Coniston is a little quieter than towns like Windermere and Ambleside, but it has fantastic walking on the doorstep. From the house you could scale the Old Man of Coniston (2,634 feet/803 metres), learn about the area’s industrial past in a walk through the Coppermines Valley or take a stroll to Tarn Hows. This last walk only needs a couple of hours and took us gently uphill through woodland with a stream tumbling alongside, until the view opened up to reveal stately hills, and then Tarn Hows, a tree-­lined lake, dotted with islands and with an easy path round it. John, the walk leader, showed us two different kinds of moss – star moss with upright needles like starbursts, and the paler green feather moss, whose shape lived up to its name. He also explained how the tarn had been formed in the 19th century as a result of a dam to create power for sawmill machinery, and then stocked with pike to prevent local people from fishing for trout.

We visited Yew Tree Farm, in a picture-postcard location with the fells rising behind, which features a rare spinning gallery like an upstairs balcony, where spinning would have taken place to make the most of the daylight. Like Monk Coniston itself, it was bought by Beatrix Potter and given to the National Trust, her stipulations in the case of the farm including that reasonable rates should be charged to the tenant farmers and the native Herdwick sheep farmed. It is famous for appearing in the film Miss Potter (starring Renee Zellweger) as Hill Top, the home of Beatrix Potter. The real Hill Top, a few miles away and also owned by the National Trust, was apparently not available for the demands of filming.

Yew Tree Farm has a tearoom, which sadly for the general public is open only to pre-booked groups, but if you get a chance it is a memorable experience to have afternoon tea, with delicious cakes and scones, in the 17th-century room furnished by Potter herself.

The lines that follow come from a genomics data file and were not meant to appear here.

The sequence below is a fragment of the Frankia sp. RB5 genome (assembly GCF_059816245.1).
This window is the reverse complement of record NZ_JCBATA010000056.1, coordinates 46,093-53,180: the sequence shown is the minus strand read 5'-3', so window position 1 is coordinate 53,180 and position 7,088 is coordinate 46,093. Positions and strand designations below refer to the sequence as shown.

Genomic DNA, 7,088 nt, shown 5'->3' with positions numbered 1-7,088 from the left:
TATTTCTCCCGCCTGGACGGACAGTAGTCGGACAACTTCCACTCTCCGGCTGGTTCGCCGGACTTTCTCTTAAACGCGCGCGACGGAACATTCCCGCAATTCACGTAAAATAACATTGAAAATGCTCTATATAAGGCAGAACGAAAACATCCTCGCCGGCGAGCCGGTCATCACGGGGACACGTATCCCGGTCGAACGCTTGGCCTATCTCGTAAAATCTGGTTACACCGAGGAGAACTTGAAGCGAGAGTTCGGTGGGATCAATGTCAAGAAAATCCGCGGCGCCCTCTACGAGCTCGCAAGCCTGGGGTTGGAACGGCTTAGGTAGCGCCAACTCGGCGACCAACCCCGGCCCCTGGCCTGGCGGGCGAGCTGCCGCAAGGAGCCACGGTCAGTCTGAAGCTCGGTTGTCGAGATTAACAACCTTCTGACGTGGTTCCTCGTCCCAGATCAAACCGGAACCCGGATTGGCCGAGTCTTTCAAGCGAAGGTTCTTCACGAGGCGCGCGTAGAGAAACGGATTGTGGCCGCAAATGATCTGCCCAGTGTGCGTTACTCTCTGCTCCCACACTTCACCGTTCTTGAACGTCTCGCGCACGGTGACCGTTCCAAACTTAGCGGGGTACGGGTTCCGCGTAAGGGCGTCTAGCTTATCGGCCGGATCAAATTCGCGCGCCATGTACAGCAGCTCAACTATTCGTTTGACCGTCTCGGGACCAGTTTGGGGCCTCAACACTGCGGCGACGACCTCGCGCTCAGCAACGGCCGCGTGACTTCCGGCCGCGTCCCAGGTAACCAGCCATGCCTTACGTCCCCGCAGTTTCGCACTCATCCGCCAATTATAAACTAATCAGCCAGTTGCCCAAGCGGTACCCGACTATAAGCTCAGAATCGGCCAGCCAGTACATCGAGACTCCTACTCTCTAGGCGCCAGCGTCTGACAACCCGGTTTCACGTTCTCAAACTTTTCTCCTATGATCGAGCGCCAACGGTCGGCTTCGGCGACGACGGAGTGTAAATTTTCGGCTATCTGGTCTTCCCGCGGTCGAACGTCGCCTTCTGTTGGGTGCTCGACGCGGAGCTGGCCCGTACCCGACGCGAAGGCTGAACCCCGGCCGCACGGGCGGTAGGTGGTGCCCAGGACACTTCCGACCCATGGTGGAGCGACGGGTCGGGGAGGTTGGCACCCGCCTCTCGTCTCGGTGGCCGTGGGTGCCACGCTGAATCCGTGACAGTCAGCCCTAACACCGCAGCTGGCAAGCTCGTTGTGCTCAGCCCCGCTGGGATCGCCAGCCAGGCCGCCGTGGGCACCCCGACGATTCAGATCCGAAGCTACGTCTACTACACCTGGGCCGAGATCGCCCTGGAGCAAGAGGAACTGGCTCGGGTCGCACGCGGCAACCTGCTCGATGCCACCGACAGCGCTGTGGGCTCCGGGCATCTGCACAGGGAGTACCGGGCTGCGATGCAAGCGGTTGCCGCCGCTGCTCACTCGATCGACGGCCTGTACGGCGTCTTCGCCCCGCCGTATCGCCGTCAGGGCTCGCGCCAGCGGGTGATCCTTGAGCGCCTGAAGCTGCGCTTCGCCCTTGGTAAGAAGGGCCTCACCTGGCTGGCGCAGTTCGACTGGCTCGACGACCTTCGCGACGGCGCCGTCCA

You can still see the tough Herdwicks, with their slate-grey fleeces. We learned about them on a farm tour from the farmer who told us how they even carry on eating when it is raining – an unusual trait in sheep, but invaluable in this part of the world. And we saw the belted Galloway cattle, small, slow-growing, tough and incredibly cute, with black fronts and backs and a white band around the middle. The farm’s collie and Jack Russell dogs came on our walk, which was a real insight into how farming life is not easy – even on a film-set Lakeland farm.

For us the Lakeland life was pretty easy – apart from deciding whether to have seconds of Cumberland sausage and mash, or choosing between abseiling and the Go Ape adventure course in the forest.

There is some truth in the Unmissable Britain name. From our faraway corner of England the Lakes are easily missed – but what a mistake that would be.

HF Holidays is offering up to £200 off all its Unmissable Britain holidays between June and October this year. All seven-night breaks have £200 off and there are also savings on shorter breaks. Locations include Glen Coe in Scotland, the Brecon Beacons in Wales, Exmoor and the Yorkshire Dales. A week at Coniston from September 3 is £519, down from £719, while a week in Glen Coe from June 11 is the same price. For more details telephone 0845 470 7558 or visit the website at www.hfholidays.co.uk